The term 'restitution' is used to describe this activity of reinstating a previous condition because the word restore is problematic. The Oxford English Dictionary defines restore as 'To bring back to the original state; to improve, repair, or retouch (a thing) so as to bring it back to its original condition.' Even in the mid-nineteenth century, Ruskin had referred to restoration as a lie, and we know now that it is, in fact, physically impossible. However, in the nineteenth century 'to restore' contained much more of the flavour of maintaining currency, of keeping in good condition. If there was ever an intention to return an object to an imagined previous condition, it was overlaid by a very confident and long-standing craftsmanly aesthetic.
The effectiveness of restoration to an assumed previous condition is based upon two interlocking assumptions: that all the necessary information to effect the transformation exists, and that the resulting transformation will, indeed, restore the lost character of the instrument. Modern historical thinking, and experience with past restoration attempts, show that neither of these assumptions is tenable. The restored instrument becomes a modern facsimile of the original in its essential mechanical and acoustic features.
The above are the two categories of functioning instruments - currency and restitution. It is clear that the instrument, either returned to some earlier condition or continuing in daily use, can say nothing meaningful about the same instrument when new. Minute adjustments to the set-up of an instrument have profound consequences to the action and tone quality, so on-going repair, maintenance, and restoration over centuries will have a concomitant effect. Any trace of the original set-up and acoustic spectrum must have been totally obliterated. The contention, therefore, that listening to the original instrument provides any information about its past performance is simply not tenable.
The third category, preservation, encompasses museum conservation of musical instruments. Application of conservation standards implies silence because, firstly, bringing the instrument into working condition requires intervention and secondly use of the instrument incurs a falsified interpretation. The dilemma of any caretaker of historic musical instruments is in reconciling these views with the prevalent and quite justifiable desire to bring the instruments out of their dusty display cases and let them sing. What must be found within conservation is a workable contextualism: a reestablishment of the boundaries between the three kinds of activity outlined here. The status of a particular musical instrument must be based upon its unique value as a carrier of aesthetic and technical information, and how best that information is expressed and exploited. In the case of the violin illustrated above, the decision is comparatively easy. These working instruments have had so much done to them, over such a long period of time, that they are virtually copies of themselves, and they should continue in the traditional role that has been assigned to them.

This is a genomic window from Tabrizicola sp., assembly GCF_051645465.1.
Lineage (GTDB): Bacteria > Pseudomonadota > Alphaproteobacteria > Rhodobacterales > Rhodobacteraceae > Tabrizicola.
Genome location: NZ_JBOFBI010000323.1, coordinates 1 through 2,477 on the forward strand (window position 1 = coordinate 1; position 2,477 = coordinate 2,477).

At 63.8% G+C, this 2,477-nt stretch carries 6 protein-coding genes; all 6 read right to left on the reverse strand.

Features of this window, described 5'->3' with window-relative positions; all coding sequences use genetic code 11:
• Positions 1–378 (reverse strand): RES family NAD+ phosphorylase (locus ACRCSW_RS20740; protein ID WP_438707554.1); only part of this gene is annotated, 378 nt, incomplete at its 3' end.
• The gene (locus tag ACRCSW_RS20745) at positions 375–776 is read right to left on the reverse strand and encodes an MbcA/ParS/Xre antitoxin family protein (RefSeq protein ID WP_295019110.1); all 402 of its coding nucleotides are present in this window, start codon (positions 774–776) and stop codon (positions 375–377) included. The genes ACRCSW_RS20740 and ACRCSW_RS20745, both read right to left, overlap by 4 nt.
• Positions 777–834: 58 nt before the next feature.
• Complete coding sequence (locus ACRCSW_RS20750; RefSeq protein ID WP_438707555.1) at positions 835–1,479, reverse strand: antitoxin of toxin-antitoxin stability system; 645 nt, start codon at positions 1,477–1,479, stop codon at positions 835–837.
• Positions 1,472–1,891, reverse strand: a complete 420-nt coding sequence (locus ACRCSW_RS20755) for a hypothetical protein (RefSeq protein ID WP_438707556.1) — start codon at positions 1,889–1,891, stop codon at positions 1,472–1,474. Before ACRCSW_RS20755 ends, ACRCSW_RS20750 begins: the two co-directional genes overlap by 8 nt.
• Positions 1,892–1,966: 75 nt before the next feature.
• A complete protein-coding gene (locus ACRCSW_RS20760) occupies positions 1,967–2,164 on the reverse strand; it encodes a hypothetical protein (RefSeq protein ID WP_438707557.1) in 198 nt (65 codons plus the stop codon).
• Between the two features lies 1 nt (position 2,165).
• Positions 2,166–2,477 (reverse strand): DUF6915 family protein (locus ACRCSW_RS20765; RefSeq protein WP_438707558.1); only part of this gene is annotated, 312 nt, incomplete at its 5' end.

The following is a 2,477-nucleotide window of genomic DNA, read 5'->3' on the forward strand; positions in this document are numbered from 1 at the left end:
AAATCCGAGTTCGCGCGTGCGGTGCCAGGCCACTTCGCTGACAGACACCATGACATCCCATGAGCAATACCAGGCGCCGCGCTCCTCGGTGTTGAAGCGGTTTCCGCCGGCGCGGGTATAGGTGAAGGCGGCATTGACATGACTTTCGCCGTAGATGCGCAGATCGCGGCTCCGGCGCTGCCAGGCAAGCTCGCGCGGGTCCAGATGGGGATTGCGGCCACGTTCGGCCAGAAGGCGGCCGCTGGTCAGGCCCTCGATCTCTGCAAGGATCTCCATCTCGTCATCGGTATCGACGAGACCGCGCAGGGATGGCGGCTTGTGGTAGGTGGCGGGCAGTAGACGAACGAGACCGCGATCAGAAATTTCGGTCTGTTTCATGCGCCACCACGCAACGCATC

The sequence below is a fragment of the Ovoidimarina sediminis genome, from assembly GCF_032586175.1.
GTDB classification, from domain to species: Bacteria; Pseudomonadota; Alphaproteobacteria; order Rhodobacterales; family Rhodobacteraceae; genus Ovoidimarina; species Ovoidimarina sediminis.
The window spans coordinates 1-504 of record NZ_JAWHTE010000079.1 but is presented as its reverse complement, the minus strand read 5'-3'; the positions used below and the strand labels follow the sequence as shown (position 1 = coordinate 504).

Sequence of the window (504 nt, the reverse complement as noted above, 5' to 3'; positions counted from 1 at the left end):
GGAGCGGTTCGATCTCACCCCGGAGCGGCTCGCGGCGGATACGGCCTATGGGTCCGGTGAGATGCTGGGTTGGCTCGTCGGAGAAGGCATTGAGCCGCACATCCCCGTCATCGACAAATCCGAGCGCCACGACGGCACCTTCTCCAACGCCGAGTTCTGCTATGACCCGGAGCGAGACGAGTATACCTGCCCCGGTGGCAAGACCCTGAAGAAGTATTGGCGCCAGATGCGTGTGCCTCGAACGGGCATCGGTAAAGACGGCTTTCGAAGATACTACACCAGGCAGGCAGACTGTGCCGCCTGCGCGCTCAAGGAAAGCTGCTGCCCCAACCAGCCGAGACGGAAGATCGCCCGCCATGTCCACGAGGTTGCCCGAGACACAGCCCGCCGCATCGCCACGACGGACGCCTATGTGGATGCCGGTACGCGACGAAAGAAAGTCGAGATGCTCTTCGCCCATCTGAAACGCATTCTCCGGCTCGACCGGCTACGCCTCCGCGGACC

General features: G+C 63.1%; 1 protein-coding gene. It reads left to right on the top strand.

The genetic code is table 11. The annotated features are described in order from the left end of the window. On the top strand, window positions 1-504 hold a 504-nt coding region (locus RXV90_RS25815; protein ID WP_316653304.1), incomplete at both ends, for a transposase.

A key future role of museum conservators of musical instruments will be to show to the museum and concert-going public that there can, indeed, be a real working space where all aspects of the musical instrument - aesthetic, historical, social and technical - are weighed and evaluated in their context before action is taken.
1. The blocks are reinforcements inside the body of the violin, placed between the sides and the top and bottom plates. There is one at the top of the instrument where the neck is attached, one at the bottom where the tailpin is set in, and four at the sides above and below each bout (or inward curve).